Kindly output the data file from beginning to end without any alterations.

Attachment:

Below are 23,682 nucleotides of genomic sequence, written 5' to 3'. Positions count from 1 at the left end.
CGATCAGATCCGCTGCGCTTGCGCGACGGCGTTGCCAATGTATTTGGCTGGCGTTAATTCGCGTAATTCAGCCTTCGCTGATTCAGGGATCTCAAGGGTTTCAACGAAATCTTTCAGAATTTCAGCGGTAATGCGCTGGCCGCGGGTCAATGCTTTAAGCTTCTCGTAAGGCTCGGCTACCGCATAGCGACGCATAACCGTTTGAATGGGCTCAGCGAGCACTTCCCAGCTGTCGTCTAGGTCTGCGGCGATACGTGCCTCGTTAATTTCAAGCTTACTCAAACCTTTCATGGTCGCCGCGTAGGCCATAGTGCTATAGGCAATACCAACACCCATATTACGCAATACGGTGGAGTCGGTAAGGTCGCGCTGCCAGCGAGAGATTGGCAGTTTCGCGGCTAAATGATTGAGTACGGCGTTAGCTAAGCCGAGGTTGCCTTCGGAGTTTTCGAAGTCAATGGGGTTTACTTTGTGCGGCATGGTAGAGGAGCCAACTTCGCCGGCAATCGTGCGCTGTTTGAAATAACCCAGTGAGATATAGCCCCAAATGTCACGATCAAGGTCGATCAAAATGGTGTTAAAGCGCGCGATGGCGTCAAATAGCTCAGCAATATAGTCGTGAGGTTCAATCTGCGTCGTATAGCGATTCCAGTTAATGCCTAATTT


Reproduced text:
Below are 23,682 nucleotides of genomic sequence, written 5' to 3'. Positions count from 1 at the left end.
CGATCAGATCCGCTGCGCTTGCGCGACGGCGTTGCCAATGTATTTGGCTGGCGTTAATTCGCGTAATTCAGCCTTCGCTGATTCAGGGATCTCAAGGGTTTCAACGAAATCTTTCAGAATTTCAGCGGTAATGCGCTGGCCGCGGGTCAATGCTTTAAGCTTCTCGTAAGGCTCGGCTACCGCATAGCGACGCATAACCGTTTGAATGGGCTCAGCGAGCACTTCCCAGCTGTCGTCTAGGTCTGCGGCGATACGTGCCTCGTTAATTTCAAGCTTACTCAAACCTTTCATGGTCGCCGCGTAGGCCATAGTGCTATAGGCAATACCAACACCCATATTACGCAATACGGTGGAGTCGGTAAGGTCGCGCTGCCAGCGAGAGATTGGCAGTTTCGCGGCTAAATGATTGAGTACGGCGTTAGCTAAGCCGAGGTTGCCTTCGGAGTTTTCGAAGTCAATGGGGTTTACTTTGTGCGGCATGGTAGAGGAGCCAACTTCGCCGGCAATCGTGCGCTGTTTGAAATAACCCAGTGAGATATAGCCCCAAATGTCACGATCAAGGTCGATCAAAATGGTGTTAAAGCGCGCGATGGCGTCAAATAGCTCAGCAATATAGTCGTGAGGTTCAATCTGCGTCGTATAGCGATTCCAGTTAATGCCTAATTT